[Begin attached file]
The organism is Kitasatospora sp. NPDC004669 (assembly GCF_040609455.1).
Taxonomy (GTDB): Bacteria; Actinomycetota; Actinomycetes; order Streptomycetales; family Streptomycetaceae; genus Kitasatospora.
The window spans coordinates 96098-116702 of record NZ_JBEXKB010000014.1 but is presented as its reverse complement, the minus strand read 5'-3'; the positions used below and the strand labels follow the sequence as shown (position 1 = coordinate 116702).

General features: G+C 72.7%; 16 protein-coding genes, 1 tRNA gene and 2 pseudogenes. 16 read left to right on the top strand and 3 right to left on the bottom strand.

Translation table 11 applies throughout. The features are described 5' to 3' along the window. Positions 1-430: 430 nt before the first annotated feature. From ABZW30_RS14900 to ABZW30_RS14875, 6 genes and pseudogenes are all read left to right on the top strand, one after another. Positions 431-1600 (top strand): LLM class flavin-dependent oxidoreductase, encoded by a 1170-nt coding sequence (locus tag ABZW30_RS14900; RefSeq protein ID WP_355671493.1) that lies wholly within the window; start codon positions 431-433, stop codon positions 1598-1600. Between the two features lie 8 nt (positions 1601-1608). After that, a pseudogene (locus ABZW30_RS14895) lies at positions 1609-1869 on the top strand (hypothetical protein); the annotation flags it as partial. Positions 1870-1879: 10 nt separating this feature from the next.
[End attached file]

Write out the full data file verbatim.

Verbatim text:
The organism is Kitasatospora sp. NPDC004669 (assembly GCF_040609455.1).
Taxonomy (GTDB): Bacteria; Actinomycetota; Actinomycetes; order Streptomycetales; family Streptomycetaceae; genus Kitasatospora.
The window spans coordinates 96098-116702 of record NZ_JBEXKB010000014.1 but is presented as its reverse complement, the minus strand read 5'-3'; the positions used below and the strand labels follow the sequence as shown (position 1 = coordinate 116702).

General features: G+C 72.7%; 16 protein-coding genes, 1 tRNA gene and 2 pseudogenes. 16 read left to right on the top strand and 3 right to left on the bottom strand.

Translation table 11 applies throughout. The features are described 5' to 3' along the window. Positions 1-430: 430 nt before the first annotated feature. From ABZW30_RS14900 to ABZW30_RS14875, 6 genes and pseudogenes are all read left to right on the top strand, one after another. Positions 431-1600 (top strand): LLM class flavin-dependent oxidoreductase, encoded by a 1170-nt coding sequence (locus tag ABZW30_RS14900; RefSeq protein ID WP_355671493.1) that lies wholly within the window; start codon positions 431-433, stop codon positions 1598-1600. Between the two features lie 8 nt (positions 1601-1608). After that, a pseudogene (locus ABZW30_RS14895) lies at positions 1609-1869 on the top strand (hypothetical protein); the annotation flags it as partial. Positions 1870-1879: 10 nt separating this feature from the next.